Nettlecombe Court was originally a medieval manor house. It was enlarged and altered in Tudor, Elizabethan and Georgian times. It was used by two schools from 1945 until 1965. In 1967 it was leased to the Field Studies Council who converted to its present use as a field centre.
Nettlecombe is mentioned in the Domesday Book. In 1160 the estate was granted by the king to Hugh de Ralegh. In 1440 Simon de Ralegh died childless and the estate passed to his nephew, Thomas Whalesborough. It was then inherited by Thomas's daughter Elizabeth who was married to John Trevelyan.
In the late 1700s the village of Nettlecombe, which had been located close to the court and church, was removed when the parkland was landscaped. Some people moved to the nearby villages of Torre and Yarde and the hamlet of Woodford, half a mile to the north east of the court was built in the 19th century to house estate workers.
Nettlecombe Court stayed in the Trevelyan family until 1931 when Sir Walter Trevelyan died and left Nettlecombe to his daughter Joan who was married to Garnet Wolsey, a noted artist. Much of the estate was sold off after 1945 but Nettlecombe Court has never been bought or sold.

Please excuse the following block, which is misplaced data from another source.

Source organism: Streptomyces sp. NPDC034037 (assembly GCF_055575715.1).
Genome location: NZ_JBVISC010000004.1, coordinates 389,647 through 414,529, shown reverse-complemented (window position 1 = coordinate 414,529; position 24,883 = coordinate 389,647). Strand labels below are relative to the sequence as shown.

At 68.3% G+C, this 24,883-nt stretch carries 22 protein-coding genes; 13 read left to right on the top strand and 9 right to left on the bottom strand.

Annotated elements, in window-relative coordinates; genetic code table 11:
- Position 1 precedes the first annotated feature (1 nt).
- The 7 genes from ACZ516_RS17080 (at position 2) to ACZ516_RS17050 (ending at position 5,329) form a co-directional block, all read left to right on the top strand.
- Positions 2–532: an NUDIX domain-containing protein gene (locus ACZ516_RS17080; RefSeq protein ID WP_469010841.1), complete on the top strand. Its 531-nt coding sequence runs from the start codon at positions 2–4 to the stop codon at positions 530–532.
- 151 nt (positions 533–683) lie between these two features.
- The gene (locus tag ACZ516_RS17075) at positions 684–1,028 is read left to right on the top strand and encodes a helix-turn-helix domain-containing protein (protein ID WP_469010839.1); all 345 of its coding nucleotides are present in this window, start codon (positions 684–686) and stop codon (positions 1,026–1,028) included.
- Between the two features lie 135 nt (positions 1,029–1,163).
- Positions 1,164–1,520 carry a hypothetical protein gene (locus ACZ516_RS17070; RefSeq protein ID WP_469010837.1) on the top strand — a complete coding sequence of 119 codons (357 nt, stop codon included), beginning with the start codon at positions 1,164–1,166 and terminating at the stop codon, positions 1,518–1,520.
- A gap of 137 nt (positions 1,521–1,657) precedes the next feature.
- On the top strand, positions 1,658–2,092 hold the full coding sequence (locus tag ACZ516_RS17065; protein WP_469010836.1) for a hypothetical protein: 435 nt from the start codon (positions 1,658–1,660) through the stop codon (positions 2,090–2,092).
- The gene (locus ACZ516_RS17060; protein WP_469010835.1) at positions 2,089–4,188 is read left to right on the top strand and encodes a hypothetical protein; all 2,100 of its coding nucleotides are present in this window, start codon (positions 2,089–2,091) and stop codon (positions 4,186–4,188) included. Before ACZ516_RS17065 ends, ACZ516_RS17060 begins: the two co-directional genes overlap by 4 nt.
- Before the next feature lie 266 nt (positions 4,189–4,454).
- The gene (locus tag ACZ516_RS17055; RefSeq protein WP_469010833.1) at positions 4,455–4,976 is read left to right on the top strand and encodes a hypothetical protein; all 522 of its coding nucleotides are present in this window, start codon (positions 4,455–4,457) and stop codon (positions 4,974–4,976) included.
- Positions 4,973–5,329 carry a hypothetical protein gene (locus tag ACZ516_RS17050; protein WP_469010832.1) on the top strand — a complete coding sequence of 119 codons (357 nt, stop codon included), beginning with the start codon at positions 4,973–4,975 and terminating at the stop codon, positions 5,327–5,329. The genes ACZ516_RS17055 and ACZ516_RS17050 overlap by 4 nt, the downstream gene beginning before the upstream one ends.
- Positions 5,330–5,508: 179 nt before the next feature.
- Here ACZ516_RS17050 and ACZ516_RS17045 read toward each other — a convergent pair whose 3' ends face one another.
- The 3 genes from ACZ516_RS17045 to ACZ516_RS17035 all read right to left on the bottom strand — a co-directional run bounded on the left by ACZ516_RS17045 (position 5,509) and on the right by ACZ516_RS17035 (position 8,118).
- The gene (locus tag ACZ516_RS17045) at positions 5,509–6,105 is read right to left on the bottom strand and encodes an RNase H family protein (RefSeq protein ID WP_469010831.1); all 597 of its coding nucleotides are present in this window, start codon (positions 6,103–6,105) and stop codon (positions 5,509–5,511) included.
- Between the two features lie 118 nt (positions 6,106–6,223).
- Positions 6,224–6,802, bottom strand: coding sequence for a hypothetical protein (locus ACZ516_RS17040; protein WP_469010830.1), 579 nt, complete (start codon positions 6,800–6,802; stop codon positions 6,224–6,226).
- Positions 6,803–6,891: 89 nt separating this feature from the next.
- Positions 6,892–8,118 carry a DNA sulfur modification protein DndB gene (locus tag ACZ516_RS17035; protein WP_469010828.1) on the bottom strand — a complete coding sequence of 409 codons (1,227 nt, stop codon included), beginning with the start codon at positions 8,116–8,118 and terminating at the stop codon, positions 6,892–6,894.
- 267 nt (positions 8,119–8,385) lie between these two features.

Nettlecombe Church dates back to the 13th century and in 1440 the church was dedicated to St Mary the Virgin. It was restored c1820 and again in 1858 and 1870.
The interior of St Mary's Church contains some very interesting tombs, a fine pulpit and a beautifully carved rare seven sacrament font.
The Church of England observes two sacraments (baptism and communion) but the Catholic church recognises seven:
- Extreme Unction (last rites)
St Mary's Church, Nettlecombe
Ordination and Matrimony
Penance and Communion
Extreme Unction and Christ in Glory
Baptism and Confirmation
Carved Bench End
Effigy of Sir John Ralegh and his first wife Maud
Maud died c1360 but Sir John remarried and died in 1372
Effigy of Sir Simon de Ralegh, who died c1284-1288
This is made of oak and dates from the 18th century
Horse on Gatepost